Author: kneumeyer

Beaver relocation expands west of the Cascades

For the fourth year, the Tulalip Tribes’ wildlife program plans to capture beaver in the Snohomish lowlands this summer and relocate them to the upper Skykomish watershed. So far, they have moved about 100 beavers to 13 sites on public land. The project removes nuisance beaver from private property where they can cause flooding. Away from human development, beaver dams can improve salmon habitat significantly by impounding water. Beaver ponds have been found to increase salmon smolt production 80 times more than placing large woody material in streams, said Mike Sevigny, wildlife manager for the Tulalip Tribes. The Tulalip...

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State of Our Watersheds: Nooksack floodplains far from Salmon Recovery Plan goal

Although the floodplain in the lower mainstem of the Nooksack River has not been degraded in recent years, the habitat is still a long way from meeting the Salmon Recovery Plan’s long-term goal of returning the floodplain to historic conditions. From the State of Our Watersheds Report, released last year by treaty tribes: Based on the most recent comprehensive wetland study, in 1880 there were approximately 4,754 acres of wetlands within the Nooksack River floodplain; by 1998, the floodplain wetlands had been reduced to less than 10% of that historical area. There has been little change in floodplain wetland...

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State of Our Watersheds: Six of 12 pocket estuary projects done in Whidbey basin

Six of 12 pocket estuary projects prioritized in the Skagit Chinook Recovery Plan have been completed since 2005. The 12 pocket estuaries total 76.8 acres of usable habitat area within a day’s swimming distance for Skagit River juvenile chinook. The restored pocket estuaries are estimated to increase chinook smolt production by over 48,000 smolts. These findings were included in the treaty tribes’ 2016 State of Our Watershed Report. Since the 2012 report, projects in Turners Bay and Dugualla Heights were completed. Researchers found that more than two-thirds of historic pocket estuaries in the Whidbey basin were completely lost to...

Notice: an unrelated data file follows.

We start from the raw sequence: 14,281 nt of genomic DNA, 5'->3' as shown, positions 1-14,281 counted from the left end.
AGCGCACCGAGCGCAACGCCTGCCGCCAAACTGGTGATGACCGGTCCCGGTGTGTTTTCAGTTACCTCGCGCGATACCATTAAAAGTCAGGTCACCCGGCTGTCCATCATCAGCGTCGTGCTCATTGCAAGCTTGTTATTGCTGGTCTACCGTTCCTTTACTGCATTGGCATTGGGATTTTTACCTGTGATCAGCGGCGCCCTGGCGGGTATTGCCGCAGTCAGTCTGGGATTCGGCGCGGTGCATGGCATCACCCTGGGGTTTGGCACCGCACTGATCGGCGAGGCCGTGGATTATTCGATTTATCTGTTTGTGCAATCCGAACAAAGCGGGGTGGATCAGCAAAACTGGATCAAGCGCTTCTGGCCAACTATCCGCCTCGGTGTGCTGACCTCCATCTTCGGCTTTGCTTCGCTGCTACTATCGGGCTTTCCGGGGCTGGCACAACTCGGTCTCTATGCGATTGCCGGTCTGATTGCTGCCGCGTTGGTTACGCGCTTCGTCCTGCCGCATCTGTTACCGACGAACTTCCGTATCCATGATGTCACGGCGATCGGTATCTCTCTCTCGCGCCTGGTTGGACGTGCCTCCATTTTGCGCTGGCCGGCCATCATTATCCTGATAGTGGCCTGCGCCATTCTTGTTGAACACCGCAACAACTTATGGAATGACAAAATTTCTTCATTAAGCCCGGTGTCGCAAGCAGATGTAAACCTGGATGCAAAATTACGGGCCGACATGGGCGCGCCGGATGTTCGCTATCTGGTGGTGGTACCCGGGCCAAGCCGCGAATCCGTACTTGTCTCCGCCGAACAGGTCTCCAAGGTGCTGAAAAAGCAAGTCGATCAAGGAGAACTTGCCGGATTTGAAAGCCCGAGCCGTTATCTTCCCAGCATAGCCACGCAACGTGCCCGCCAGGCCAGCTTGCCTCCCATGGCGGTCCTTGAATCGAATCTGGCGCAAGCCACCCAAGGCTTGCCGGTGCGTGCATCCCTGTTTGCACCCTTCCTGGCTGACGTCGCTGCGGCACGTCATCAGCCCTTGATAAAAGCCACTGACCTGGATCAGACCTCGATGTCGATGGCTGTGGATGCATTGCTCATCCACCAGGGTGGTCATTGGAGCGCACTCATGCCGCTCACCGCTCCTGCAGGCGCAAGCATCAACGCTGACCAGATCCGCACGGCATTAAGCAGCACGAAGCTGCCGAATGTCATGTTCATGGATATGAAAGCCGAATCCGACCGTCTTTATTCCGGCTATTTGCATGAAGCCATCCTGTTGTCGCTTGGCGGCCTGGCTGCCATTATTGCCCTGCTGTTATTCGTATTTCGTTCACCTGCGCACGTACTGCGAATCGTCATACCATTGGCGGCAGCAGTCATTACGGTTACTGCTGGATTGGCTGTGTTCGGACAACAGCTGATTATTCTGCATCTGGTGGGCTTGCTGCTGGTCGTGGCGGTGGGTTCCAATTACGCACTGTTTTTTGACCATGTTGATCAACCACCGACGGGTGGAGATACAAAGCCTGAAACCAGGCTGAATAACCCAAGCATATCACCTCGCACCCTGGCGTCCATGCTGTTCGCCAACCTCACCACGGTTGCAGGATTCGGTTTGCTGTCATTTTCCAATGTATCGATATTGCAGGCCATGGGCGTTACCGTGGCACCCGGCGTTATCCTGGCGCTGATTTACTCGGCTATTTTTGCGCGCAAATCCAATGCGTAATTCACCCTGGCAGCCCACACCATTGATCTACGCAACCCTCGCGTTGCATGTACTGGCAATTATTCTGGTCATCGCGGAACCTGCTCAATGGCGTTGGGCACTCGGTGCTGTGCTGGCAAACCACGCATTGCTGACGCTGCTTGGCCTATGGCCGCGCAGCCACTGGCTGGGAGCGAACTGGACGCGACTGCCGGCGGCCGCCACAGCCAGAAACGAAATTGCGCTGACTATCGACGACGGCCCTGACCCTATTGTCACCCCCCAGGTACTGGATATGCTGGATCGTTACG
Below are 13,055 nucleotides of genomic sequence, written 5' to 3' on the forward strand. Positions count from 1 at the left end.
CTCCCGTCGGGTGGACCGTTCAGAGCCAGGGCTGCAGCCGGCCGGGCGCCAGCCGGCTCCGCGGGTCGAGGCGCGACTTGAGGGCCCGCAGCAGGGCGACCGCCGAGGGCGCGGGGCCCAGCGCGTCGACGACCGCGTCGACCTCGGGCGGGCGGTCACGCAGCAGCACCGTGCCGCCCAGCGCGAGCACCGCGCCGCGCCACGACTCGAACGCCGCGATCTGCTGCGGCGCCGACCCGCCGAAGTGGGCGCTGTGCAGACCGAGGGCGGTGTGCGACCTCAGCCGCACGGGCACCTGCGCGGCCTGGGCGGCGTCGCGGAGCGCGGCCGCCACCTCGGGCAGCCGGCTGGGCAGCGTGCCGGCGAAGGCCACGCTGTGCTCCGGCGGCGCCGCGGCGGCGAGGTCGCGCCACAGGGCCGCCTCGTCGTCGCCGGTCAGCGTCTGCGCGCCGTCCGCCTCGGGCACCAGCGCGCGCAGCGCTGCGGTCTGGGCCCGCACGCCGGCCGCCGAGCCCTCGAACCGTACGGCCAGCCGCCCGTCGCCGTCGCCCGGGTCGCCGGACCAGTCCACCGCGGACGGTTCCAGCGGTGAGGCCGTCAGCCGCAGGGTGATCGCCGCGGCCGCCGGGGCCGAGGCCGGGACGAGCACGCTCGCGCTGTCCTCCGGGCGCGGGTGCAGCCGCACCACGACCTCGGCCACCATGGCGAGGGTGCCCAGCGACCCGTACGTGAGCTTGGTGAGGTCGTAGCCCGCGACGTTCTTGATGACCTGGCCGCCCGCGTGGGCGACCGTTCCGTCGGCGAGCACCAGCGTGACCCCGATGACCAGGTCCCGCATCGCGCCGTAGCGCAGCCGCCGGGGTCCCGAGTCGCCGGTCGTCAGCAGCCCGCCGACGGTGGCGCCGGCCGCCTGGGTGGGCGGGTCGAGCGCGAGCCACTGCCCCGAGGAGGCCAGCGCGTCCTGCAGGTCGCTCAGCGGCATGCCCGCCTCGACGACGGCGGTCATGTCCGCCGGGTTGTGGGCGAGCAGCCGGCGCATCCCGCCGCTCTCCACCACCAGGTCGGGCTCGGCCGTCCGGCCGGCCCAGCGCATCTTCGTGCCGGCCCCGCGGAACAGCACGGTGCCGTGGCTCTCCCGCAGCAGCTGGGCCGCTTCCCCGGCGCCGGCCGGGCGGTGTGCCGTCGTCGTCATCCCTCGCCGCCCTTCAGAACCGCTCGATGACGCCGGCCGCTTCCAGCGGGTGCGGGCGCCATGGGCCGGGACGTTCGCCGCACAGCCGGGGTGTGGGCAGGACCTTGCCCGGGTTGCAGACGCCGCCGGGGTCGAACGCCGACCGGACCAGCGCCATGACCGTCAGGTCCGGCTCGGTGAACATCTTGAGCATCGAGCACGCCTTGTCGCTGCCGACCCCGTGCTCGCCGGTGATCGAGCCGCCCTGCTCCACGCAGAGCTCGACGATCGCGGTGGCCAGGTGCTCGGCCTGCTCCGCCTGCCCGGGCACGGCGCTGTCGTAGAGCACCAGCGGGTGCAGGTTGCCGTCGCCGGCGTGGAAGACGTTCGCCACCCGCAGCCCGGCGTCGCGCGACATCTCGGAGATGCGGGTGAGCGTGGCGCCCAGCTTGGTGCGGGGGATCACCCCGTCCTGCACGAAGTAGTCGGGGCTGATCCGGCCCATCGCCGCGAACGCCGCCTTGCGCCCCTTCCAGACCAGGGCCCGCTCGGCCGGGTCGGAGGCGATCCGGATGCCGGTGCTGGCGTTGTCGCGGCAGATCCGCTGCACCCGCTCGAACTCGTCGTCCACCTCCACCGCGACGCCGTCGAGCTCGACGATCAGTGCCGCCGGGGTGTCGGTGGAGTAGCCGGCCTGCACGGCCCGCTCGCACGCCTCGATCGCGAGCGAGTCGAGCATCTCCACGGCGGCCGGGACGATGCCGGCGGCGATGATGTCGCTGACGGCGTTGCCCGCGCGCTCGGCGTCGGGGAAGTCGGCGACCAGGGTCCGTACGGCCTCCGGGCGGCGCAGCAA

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Stillaguamish restoration restores wetlands, protects farmland

The Stillaguamish Tribe is reconnecting 88 acres of coastal wetlands to tidal influence, while also protecting the surrounding farmland. “Just like agriculture, we are in the food business, except our crops are fish, wildlife and culturally important plants,” said tribal Chairman Shawn Yanity. In 2012, the tribe purchased the property along the Stillaguamish River and named it zis a ba for a former tribal chief. Formerly part of Port Susan, the estuary was isolated from the floodplain by a dike built more than 100 years ago to prevent flooding. “We’ve learned through experience, however, that a healthy floodplain is...

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Aerial photos track glacial changes

The Sauk-Suiattle Tribe is monitoring the amount of sediment moving through the watershed as glaciers recede. “The tribe is concerned that global warming is exacerbating the amount and timing of this sediment by exposing steep, loose material in the late summer – prime salmon spawning season,” said Scott Morris, the tribe’s water quality coordinator. A main source of suspended sediment is Glacier Peak. The tribe has access to high-resolution Long Distance and Ranging (LIDAR) images taken by the U.S. Geological Survey (USGS) in 2014 and 2015. But LIDAR, which surveys topography with an airborne laser, is expensive. The Sauk-Suiattle...

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  • Northwest Treaty Tribes is a service of Northwest Indian Fisheries Commission

  • Northwest Treaty Tribes Magazine for Spring 2017 Available Now

  • Billy Frank Jr Memorial Edition of the NWIFC Magazine Available Here

  • Treaty Rights at Risk

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